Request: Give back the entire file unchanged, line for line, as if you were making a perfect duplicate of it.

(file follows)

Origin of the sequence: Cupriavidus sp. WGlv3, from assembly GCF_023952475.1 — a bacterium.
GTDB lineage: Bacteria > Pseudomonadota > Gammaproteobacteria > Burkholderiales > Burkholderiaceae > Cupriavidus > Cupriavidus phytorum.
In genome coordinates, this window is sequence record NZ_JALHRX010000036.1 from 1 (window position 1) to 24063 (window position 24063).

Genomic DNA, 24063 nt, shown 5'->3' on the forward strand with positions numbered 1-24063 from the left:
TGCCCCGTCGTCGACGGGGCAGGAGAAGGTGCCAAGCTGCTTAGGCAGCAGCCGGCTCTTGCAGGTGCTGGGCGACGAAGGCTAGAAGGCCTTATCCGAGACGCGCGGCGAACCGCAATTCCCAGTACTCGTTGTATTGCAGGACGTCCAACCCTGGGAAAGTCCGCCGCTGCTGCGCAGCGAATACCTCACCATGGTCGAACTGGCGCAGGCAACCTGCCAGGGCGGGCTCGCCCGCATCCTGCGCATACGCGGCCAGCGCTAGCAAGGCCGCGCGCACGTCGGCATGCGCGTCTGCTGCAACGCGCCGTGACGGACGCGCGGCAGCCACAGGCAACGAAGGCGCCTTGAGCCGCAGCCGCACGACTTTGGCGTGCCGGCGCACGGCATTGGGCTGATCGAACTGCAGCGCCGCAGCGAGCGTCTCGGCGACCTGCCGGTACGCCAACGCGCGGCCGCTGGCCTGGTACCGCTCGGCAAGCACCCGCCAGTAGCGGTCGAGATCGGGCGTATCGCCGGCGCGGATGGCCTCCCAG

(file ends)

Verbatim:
Origin of the sequence: Cupriavidus sp. WGlv3, from assembly GCF_023952475.1 — a bacterium.
GTDB lineage: Bacteria > Pseudomonadota > Gammaproteobacteria > Burkholderiales > Burkholderiaceae > Cupriavidus > Cupriavidus phytorum.
In genome coordinates, this window is sequence record NZ_JALHRX010000036.1 from 1 (window position 1) to 24063 (window position 24063).

Genomic DNA, 24063 nt, shown 5'->3' on the forward strand with positions numbered 1-24063 from the left:
TGCCCCGTCGTCGACGGGGCAGGAGAAGGTGCCAAGCTGCTTAGGCAGCAGCCGGCTCTTGCAGGTGCTGGGCGACGAAGGCTAGAAGGCCTTATCCGAGACGCGCGGCGAACCGCAATTCCCAGTACTCGTTGTATTGCAGGACGTCCAACCCTGGGAAAGTCCGCCGCTGCTGCGCAGCGAATACCTCACCATGGTCGAACTGGCGCAGGCAACCTGCCAGGGCGGGCTCGCCCGCATCCTGCGCATACGCGGCCAGCGCTAGCAAGGCCGCGCGCACGTCGGCATGCGCGTCTGCTGCAACGCGCCGTGACGGACGCGCGGCAGCCACAGGCAACGAAGGCGCCTTGAGCCGCAGCCGCACGACTTTGGCGTGCCGGCGCACGGCATTGGGCTGATCGAACTGCAGCGCCGCAGCGAGCGTCTCGGCGACCTGCCGGTACGCCAACGCGCGGCCGCTGGCCTGGTACCGCTCGGCAAGCACCCGCCAGTAGCGGTCGAGATCGGGCGTATCGCCGGCGCGGATGGCCTCCCAG